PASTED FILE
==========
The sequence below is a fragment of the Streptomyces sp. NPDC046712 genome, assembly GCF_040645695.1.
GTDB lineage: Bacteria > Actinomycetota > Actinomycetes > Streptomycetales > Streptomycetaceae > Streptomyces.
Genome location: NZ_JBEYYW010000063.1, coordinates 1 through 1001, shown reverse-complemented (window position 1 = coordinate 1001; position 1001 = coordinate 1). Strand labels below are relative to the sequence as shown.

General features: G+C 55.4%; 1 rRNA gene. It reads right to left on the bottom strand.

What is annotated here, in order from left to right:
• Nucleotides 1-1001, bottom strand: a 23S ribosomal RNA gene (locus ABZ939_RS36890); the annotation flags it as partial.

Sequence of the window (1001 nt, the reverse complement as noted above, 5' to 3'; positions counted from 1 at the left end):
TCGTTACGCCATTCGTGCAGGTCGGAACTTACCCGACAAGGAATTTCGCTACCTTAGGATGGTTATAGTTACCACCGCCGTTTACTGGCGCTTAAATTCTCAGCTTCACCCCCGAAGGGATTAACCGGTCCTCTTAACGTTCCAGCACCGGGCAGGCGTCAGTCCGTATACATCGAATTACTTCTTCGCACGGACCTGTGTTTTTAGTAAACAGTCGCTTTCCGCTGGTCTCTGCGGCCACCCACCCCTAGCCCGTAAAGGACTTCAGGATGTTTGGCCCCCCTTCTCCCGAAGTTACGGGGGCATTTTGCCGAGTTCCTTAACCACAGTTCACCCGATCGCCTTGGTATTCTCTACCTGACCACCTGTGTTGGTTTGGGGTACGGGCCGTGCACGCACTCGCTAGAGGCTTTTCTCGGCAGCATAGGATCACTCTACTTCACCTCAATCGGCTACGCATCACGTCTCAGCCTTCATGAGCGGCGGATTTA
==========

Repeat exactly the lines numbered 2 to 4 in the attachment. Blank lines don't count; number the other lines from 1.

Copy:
GTDB lineage: Bacteria > Actinomycetota > Actinomycetes > Streptomycetales > Streptomycetaceae > Streptomyces.
Genome location: NZ_JBEYYW010000063.1, coordinates 1 through 1001, shown reverse-complemented (window position 1 = coordinate 1001; position 1001 = coordinate 1). Strand labels below are relative to the sequence as shown.

General features: G+C 55.4%; 1 rRNA gene. It reads right to left on the bottom strand.